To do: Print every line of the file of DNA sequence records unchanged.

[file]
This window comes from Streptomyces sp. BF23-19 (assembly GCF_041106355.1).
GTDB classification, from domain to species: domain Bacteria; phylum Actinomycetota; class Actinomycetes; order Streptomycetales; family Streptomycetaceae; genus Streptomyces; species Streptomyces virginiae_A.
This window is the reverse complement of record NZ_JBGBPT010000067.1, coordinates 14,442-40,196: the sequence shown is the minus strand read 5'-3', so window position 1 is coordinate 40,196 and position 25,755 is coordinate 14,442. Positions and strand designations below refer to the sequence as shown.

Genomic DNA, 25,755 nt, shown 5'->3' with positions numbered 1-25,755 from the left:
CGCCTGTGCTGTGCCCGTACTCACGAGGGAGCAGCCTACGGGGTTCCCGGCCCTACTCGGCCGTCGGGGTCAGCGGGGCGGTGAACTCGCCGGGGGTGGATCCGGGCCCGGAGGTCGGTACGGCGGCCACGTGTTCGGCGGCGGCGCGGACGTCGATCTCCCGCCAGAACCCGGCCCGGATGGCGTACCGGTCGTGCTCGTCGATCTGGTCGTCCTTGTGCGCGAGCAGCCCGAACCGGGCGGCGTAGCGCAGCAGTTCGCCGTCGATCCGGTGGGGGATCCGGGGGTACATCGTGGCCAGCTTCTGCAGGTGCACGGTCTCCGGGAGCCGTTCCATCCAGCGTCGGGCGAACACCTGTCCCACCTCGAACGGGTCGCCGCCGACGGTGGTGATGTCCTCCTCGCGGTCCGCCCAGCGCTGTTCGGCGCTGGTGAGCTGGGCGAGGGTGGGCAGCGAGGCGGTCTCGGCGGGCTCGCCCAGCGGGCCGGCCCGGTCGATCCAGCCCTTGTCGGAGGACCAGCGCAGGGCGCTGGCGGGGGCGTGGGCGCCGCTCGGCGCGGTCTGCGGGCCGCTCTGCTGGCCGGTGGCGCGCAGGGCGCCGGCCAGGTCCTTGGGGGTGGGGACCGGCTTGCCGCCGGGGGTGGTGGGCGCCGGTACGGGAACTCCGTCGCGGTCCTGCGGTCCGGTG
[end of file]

This window comes from Streptomyces sp. BF23-19 (assembly GCF_041106355.1).
GTDB classification, from domain to species: domain Bacteria; phylum Actinomycetota; class Actinomycetes; order Streptomycetales; family Streptomycetaceae; genus Streptomyces; species Streptomyces virginiae_A.
This window is the reverse complement of record NZ_JBGBPT010000067.1, coordinates 14,442-40,196: the sequence shown is the minus strand read 5'-3', so window position 1 is coordinate 40,196 and position 25,755 is coordinate 14,442. Positions and strand designations below refer to the sequence as shown.

Genomic DNA, 25,755 nt, shown 5'->3' with positions numbered 1-25,755 from the left:
CGCCTGTGCTGTGCCCGTACTCACGAGGGAGCAGCCTACGGGGTTCCCGGCCCTACTCGGCCGTCGGGGTCAGCGGGGCGGTGAACTCGCCGGGGGTGGATCCGGGCCCGGAGGTCGGTACGGCGGCCACGTGTTCGGCGGCGGCGCGGACGTCGATCTCCCGCCAGAACCCGGCCCGGATGGCGTACCGGTCGTGCTCGTCGATCTGGTCGTCCTTGTGCGCGAGCAGCCCGAACCGGGCGGCGTAGCGCAGCAGTTCGCCGTCGATCCGGTGGGGGATCCGGGGGTACATCGTGGCCAGCTTCTGCAGGTGCACGGTCTCCGGGAGCCGTTCCATCCAGCGTCGGGCGAACACCTGTCCCACCTCGAACGGGTCGCCGCCGACGGTGGTGATGTCCTCCTCGCGGTCCGCCCAGCGCTGTTCGGCGCTGGTGAGCTGGGCGAGGGTGGGCAGCGAGGCGGTCTCGGCGGGCTCGCCCAGCGGGCCGGCCCGGTCGATCCAGCCCTTGTCGGAGGACCAGCGCAGGGCGCTGGCGGGGGCGTGGGCGCCGCTCGGCGCGGTCTGCGGGCCGCTCTGCTGGCCGGTGGCGCGCAGGGCGCCGGCCAGGTCCTTGGGGGTGGGGACCGGCTTGCCGCCGGGGGTGGTGGGCGCCGGTACGGGAACTCCGTCGCGGTCCTGCGGTCCGGTG